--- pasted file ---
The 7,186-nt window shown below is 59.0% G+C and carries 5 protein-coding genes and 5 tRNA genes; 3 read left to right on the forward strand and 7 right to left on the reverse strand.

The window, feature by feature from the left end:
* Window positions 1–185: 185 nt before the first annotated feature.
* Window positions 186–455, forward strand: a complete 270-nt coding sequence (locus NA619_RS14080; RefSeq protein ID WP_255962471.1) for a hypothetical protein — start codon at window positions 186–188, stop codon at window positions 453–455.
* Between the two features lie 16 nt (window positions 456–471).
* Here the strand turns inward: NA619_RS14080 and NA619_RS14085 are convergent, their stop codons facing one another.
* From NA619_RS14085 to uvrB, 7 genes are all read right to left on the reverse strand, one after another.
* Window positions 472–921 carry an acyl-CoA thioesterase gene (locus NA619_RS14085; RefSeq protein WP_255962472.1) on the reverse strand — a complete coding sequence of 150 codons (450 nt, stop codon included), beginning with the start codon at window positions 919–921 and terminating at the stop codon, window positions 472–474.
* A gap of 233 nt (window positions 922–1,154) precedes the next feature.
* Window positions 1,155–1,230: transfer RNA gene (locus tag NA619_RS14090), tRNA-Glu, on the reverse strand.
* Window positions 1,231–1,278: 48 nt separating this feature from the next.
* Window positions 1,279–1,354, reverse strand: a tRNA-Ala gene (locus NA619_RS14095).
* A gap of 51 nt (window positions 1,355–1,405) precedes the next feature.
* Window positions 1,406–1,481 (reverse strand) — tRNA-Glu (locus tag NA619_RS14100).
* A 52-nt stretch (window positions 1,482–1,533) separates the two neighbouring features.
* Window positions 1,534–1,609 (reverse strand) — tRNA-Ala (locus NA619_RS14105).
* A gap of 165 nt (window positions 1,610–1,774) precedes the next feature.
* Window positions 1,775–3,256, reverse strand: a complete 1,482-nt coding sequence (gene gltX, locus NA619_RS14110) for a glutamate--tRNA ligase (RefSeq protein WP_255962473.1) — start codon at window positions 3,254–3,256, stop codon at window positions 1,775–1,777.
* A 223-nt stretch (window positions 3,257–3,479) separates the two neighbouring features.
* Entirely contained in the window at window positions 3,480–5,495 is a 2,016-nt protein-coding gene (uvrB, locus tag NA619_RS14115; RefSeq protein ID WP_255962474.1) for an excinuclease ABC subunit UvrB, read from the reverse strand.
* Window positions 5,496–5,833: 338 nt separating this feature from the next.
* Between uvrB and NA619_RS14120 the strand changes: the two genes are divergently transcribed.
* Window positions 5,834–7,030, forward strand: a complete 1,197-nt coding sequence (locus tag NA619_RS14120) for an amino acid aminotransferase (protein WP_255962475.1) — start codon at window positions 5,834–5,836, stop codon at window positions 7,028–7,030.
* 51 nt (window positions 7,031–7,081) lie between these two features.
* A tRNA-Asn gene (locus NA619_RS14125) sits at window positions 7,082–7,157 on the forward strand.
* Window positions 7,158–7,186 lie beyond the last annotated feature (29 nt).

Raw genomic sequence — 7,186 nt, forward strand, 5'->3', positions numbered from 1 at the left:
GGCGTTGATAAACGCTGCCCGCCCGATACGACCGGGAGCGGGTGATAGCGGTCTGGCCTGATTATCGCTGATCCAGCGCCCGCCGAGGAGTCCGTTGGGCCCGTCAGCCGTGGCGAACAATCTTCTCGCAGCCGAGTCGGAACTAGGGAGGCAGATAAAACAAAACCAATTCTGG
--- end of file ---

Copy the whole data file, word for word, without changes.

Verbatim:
The 7,186-nt window shown below is 59.0% G+C and carries 5 protein-coding genes and 5 tRNA genes; 3 read left to right on the forward strand and 7 right to left on the reverse strand.

The window, feature by feature from the left end:
* Window positions 1–185: 185 nt before the first annotated feature.
* Window positions 186–455, forward strand: a complete 270-nt coding sequence (locus NA619_RS14080; RefSeq protein ID WP_255962471.1) for a hypothetical protein — start codon at window positions 186–188, stop codon at window positions 453–455.
* Between the two features lie 16 nt (window positions 456–471).
* Here the strand turns inward: NA619_RS14080 and NA619_RS14085 are convergent, their stop codons facing one another.
* From NA619_RS14085 to uvrB, 7 genes are all read right to left on the reverse strand, one after another.
* Window positions 472–921 carry an acyl-CoA thioesterase gene (locus NA619_RS14085; RefSeq protein WP_255962472.1) on the reverse strand — a complete coding sequence of 150 codons (450 nt, stop codon included), beginning with the start codon at window positions 919–921 and terminating at the stop codon, window positions 472–474.
* A gap of 233 nt (window positions 922–1,154) precedes the next feature.
* Window positions 1,155–1,230: transfer RNA gene (locus tag NA619_RS14090), tRNA-Glu, on the reverse strand.
* Window positions 1,231–1,278: 48 nt separating this feature from the next.
* Window positions 1,279–1,354, reverse strand: a tRNA-Ala gene (locus NA619_RS14095).
* A gap of 51 nt (window positions 1,355–1,405) precedes the next feature.
* Window positions 1,406–1,481 (reverse strand) — tRNA-Glu (locus tag NA619_RS14100).
* A 52-nt stretch (window positions 1,482–1,533) separates the two neighbouring features.
* Window positions 1,534–1,609 (reverse strand) — tRNA-Ala (locus NA619_RS14105).
* A gap of 165 nt (window positions 1,610–1,774) precedes the next feature.
* Window positions 1,775–3,256, reverse strand: a complete 1,482-nt coding sequence (gene gltX, locus NA619_RS14110) for a glutamate--tRNA ligase (RefSeq protein WP_255962473.1) — start codon at window positions 3,254–3,256, stop codon at window positions 1,775–1,777.
* A 223-nt stretch (window positions 3,257–3,479) separates the two neighbouring features.
* Entirely contained in the window at window positions 3,480–5,495 is a 2,016-nt protein-coding gene (uvrB, locus tag NA619_RS14115; RefSeq protein ID WP_255962474.1) for an excinuclease ABC subunit UvrB, read from the reverse strand.
* Window positions 5,496–5,833: 338 nt separating this feature from the next.
* Between uvrB and NA619_RS14120 the strand changes: the two genes are divergently transcribed.
* Window positions 5,834–7,030, forward strand: a complete 1,197-nt coding sequence (locus tag NA619_RS14120) for an amino acid aminotransferase (protein WP_255962475.1) — start codon at window positions 5,834–5,836, stop codon at window positions 7,028–7,030.
* 51 nt (window positions 7,031–7,081) lie between these two features.
* A tRNA-Asn gene (locus NA619_RS14125) sits at window positions 7,082–7,157 on the forward strand.
* Window positions 7,158–7,186 lie beyond the last annotated feature (29 nt).

Raw genomic sequence — 7,186 nt, forward strand, 5'->3', positions numbered from 1 at the left:
GGCGTTGATAAACGCTGCCCGCCCGATACGACCGGGAGCGGGTGATAGCGGTCTGGCCTGATTATCGCTGATCCAGCGCCCGCCGAGGAGTCCGTTGGGCCCGTCAGCCGTGGCGAACAATCTTCTCGCAGCCGAGTCGGAACTAGGGAGGCAGATAAAACAAAACCAATTCTGG